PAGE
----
Scyon Axon on a Modern Extension

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It’s a fact – land and home sizes are shrinking. In just two short years, the median land lot size in Australia dropped to 420 square metres (2018) from 429 square metres (2016). What’s more, the average freestanding home size is a mere 233.3 square metres.

But this isn’t necessarily bad news at all. In fact, with the right design hacks you can make your small-block work for you. Here’s how.

Working with Space, Not Against it

If you’re building or renovating a home on a relatively small block of land, there’s still plenty you can do to make the space work for you. From home designs that utilise cross-ventilation to smart open-plan areas to give your living space a sense of breadth, you don’t have to look far for tips and tricks.

Here are some clever design hacks to maximise your living space from renowned Australian architect, Joe Snell:

Design #1: Use Space to Your Advantage

Embracing a modern design for your home is the first and easiest step to creating more space on a small block. Gone are the days of the traditional, boxy floorplans of yesteryear. Instead there’s a wealth of design options that are eliminating unnecessary walls to create a flowing, open-plan home that truly lives and breathes a sense of freedom.

Think about how you want to use each room and each space to your advantage. Design a home that is easily mapped out and unrestricted by too many walls and blockades. Clear, open paths between rooms and living areas – both inside and outside – will help create a more free-flowing space.

Similarly, take advantage of lightweight materials that can maximise all the available space. Premium fibre cement cladding can save up to 130mm of floorspace in contrast to a 230mm-wide traditional brick veneer. And the lightness of these materials means you can cantilever upper levels for greater floorspace.

Design Tip #2: Natural Cooling with Cross-Ventilation

Design functionality is one thing, but when combined with environmental sustainability and better energy efficiency you know you’re onto a great design hack. Using the power of natural air to your home’s advantage is a great way to give the illusion of a larger area while reducing utility bills thanks to cross-ventilation.

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Encourage cross-ventilation by placing doors and windows at opposite ends of your home.

Placing windows and doors on opposite sides of the home will encourage a free-flow of natural air throughout the structure. This is ideal for summer, and in winter you’ll want to ensure your insulation works with your home’s design to retain as much natural warmth as possible. Windows adjacent to concrete floorings, for example, will capture the sunlight and slowly release its warmth as the chilly evening approaches.

Tip: Install energy efficient glass in order to moderate indoor temperature loss across the seasons.

Design Tip #3: Playing with Light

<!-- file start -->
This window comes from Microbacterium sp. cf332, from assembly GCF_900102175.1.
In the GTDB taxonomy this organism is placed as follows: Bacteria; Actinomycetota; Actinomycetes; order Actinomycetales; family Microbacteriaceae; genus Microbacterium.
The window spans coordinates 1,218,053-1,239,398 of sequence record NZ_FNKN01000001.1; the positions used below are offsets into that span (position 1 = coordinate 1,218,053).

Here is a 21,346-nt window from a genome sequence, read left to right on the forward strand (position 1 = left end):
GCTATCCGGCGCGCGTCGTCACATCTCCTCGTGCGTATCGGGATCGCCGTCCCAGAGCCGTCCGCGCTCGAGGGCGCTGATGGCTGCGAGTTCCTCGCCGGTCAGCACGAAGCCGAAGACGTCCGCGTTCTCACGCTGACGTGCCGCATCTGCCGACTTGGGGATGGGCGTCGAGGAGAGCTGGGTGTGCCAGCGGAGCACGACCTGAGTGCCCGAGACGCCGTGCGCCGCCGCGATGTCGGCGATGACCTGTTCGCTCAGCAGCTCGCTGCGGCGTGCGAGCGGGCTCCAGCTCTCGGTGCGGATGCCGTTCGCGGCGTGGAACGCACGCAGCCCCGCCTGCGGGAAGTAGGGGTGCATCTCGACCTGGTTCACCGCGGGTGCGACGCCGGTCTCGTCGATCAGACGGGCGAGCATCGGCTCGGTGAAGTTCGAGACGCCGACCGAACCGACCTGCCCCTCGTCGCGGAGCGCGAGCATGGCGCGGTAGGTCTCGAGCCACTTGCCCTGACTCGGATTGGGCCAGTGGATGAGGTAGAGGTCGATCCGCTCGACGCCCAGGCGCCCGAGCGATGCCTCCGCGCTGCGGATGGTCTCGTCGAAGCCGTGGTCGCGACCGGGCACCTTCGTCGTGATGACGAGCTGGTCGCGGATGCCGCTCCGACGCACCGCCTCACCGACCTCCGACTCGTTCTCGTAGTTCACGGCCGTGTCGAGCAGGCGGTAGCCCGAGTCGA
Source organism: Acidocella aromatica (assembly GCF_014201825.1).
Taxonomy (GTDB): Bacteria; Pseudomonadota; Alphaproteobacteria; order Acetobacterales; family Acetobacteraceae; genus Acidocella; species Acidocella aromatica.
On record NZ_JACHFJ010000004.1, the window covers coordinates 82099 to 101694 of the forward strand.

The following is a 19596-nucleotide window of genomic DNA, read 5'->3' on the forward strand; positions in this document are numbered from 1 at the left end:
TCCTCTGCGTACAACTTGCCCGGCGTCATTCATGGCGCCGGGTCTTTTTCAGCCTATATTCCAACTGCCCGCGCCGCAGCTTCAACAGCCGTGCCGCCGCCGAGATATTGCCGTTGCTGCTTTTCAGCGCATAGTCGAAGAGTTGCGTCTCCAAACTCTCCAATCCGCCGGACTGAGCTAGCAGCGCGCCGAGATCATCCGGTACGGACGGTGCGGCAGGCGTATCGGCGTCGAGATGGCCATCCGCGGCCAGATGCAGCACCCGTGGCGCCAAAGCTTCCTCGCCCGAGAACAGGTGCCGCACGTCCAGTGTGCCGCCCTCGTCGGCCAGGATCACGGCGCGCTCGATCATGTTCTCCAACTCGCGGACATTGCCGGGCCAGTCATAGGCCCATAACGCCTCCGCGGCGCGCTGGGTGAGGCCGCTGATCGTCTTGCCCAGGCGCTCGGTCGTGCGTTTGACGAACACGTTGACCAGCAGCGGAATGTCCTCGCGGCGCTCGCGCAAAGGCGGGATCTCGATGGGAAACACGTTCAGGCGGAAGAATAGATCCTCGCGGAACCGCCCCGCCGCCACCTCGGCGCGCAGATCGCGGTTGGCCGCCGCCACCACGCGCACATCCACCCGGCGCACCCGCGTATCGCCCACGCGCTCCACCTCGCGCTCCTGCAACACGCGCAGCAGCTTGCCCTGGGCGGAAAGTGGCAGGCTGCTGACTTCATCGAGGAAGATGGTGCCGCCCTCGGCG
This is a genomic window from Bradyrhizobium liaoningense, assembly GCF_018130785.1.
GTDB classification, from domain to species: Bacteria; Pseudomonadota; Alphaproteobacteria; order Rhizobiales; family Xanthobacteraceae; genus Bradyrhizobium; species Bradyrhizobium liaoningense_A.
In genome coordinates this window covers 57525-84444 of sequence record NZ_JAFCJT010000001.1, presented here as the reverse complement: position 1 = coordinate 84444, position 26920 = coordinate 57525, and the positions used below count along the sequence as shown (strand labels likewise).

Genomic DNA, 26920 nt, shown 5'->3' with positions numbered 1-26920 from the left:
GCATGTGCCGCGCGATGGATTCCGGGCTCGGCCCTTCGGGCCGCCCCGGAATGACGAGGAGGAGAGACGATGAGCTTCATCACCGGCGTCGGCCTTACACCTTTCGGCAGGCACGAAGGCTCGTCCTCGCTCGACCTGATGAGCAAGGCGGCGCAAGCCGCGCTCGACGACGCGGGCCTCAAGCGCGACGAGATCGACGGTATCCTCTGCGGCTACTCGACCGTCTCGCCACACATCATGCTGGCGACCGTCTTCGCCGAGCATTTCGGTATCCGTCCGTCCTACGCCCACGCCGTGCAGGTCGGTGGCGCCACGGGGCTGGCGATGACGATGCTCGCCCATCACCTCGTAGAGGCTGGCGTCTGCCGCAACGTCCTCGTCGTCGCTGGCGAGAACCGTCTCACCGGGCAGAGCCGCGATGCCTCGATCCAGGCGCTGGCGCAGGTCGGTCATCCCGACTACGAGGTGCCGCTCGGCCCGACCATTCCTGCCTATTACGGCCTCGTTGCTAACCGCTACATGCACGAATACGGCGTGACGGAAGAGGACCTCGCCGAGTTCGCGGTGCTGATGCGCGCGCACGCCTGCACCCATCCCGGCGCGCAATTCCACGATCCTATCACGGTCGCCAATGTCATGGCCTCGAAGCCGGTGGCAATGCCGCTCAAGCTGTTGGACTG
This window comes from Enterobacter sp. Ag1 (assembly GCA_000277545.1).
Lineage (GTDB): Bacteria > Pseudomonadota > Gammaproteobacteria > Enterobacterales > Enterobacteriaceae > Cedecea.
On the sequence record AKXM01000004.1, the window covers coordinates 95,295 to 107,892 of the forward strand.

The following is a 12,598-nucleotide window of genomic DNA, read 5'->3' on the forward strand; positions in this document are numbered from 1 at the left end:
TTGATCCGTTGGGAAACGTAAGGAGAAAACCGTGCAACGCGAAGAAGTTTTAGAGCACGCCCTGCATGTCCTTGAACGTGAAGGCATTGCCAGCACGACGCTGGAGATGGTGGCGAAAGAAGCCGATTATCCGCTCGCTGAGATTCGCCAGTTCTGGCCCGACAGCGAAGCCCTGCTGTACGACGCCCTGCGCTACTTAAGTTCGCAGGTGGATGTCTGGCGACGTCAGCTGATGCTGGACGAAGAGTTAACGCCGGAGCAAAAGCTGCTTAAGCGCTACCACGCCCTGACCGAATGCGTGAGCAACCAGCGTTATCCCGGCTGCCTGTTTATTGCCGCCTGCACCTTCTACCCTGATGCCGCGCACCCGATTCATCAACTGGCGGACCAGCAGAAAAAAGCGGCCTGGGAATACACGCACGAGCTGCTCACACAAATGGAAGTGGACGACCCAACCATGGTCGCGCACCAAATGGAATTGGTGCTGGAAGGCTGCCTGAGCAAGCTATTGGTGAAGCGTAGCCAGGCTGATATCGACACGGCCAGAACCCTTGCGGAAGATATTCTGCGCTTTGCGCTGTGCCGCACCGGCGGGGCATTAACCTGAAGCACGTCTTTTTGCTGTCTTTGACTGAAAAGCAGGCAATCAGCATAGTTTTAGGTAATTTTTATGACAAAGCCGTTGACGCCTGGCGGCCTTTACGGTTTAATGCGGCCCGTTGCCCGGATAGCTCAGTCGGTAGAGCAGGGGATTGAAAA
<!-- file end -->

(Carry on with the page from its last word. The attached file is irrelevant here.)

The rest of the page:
If you’re building a home on a small plot, then you’ll want to take full advantage of Australia’s natural sunlight trajectory. That means a north-facing home will enjoy the sun all day long, so deliberately design popular areas of the home there – living rooms, entertainment areas – while keeping bedrooms protected from harsh summer heat at the south of the property.

If you’re renovating your home, there are a few workarounds if your home doesn’t have the luxury of being north-facing. A modern extension at the north could be designed with plenty of skylights and large windows to capture the sun’s daily path, while a bigger investment could see you build a second storey, with northern living areas becoming your new favourite space in the house.

Extensions using premium fibre cement cladding from Axon™ Cladding and Stria™ Cladding, Linea™ Weatherboards and Matrix Cladding are all cost-effective, lightweight options that allow for large, light-embracing openings that can be readily painted to complement the rest of your home.


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Design Tip #4: Open-Plan Living with a View

Open-plan living is a central tenet of all the above design hacks: using space, cross-ventilation and light to give the impression of a larger floorspace – no matter the size of your block.

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Removal of blockades and walls helps maximise available space making this home feel larger. 

This can all come together by creating a feeling of openness that permeates every room of your home. You want to be able to draw the eye across entire living spaces, unhindered by blocking walls or oversized statement pieces. Simple, minimalist interiors work well here, and play with similar motifs and colour palettes on your home’s exterior to create consistency and, above all, connection from the outside of your home to the inside.

Your open-plan living area should be unique to your home and leverage its design fully. So, with a few design hacks and the right materials, you can turn your small block into a practical space that feels larger than life.


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